Sunday, August 21, 2016

Longleaf pine restoration - bring on the fire, but first....

Elsewhere on this blog I have discussed the importance of fire for the maintenance and recovery of longleaf pine (Pinus palustris) habitats. I have not discussed the numerous challenges in being able to do so, and they can be considerable. This page will not be a full accounting of these challenges but is predicated on some of these. Namely, long-unburned stands may have extraordinary fuel loads that can be explosive and dangerous to reintroduce fire into.

Longleaf pine stand and prescribed burn near the coast of North Carolina;
flame lengths and intensity are greater than many managers would prefer 

   Longleaf "flattop"; these trees often represent remnants of
earlier forests skipped over by loggers
                                                            Bringing fire back into long-unburned stands places serious stress on the very trees fire management is intended to support. In stands where longleaf pines are sparse (image above) or where the individuals include older relicts, each tree is precious and valuable (image left). Longleaf remnants with "cat faces" (signs of previous naval stores harvest) are especially susceptible to fire damage (image below).                                                                 
Mechanically reducing the fuels in such stands can help protect high-value individual trees and lower overall fire intensity. However, doing so across large and heavily overgrown stands takes a concerted approach. Several years ago, we stepped up and took one (a concerted approach, that is).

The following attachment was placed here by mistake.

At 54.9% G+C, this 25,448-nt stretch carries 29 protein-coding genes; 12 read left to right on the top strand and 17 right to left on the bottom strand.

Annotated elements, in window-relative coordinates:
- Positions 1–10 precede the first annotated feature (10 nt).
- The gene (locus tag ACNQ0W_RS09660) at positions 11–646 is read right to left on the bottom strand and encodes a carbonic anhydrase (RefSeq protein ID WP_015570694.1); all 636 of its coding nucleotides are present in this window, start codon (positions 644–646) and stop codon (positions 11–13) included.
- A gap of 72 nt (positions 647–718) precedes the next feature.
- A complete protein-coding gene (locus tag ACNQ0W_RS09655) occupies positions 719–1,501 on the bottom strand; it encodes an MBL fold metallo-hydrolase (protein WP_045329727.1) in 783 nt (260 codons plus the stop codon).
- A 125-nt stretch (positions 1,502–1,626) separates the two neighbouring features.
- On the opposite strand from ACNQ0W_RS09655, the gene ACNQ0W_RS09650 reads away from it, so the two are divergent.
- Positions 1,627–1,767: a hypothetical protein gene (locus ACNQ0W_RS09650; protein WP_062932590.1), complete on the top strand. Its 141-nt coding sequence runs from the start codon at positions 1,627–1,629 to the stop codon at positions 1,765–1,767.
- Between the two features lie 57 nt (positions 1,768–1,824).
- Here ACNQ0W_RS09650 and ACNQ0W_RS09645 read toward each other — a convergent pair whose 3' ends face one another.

The "concerted approach"!
Skid steer equipped with forestry cutter
We acquired a skid steer equipped with tracks to minimize ground disturbance, a special cab to protect the operator, and a "forestry cutter".  Examples of how we used it are shown below:       
  Disappearing mower and mowed swath
 through heavy "bay" fuels
Brunswick Co, NC

Mower headed straight toward remnant longleaf pine, barely evident from
a distance due to tall shrub and Pond Pine (Pinus serotina) encroachment

In these circumstances it was the perfect way to go "looking for longleaf".  

The images below show this stand before and after treatment. Note the lone Longleaf pine with the Y-shaped canopy near the center. Amazingly, a young longleaf pine was hiding in the dense brush immediately in front of this tree (click & enlarge image right). After clearing, the stand displayed the open structure typically associated with longleaf pine savannas and woodlands - a restoration success?.  Comment appreciated! 

Longleaf pine stand with relicts, after mulching treatment (same stand as above)
Note - turpentine faces on 2 of the trees.
Brunswick Co, N.C.

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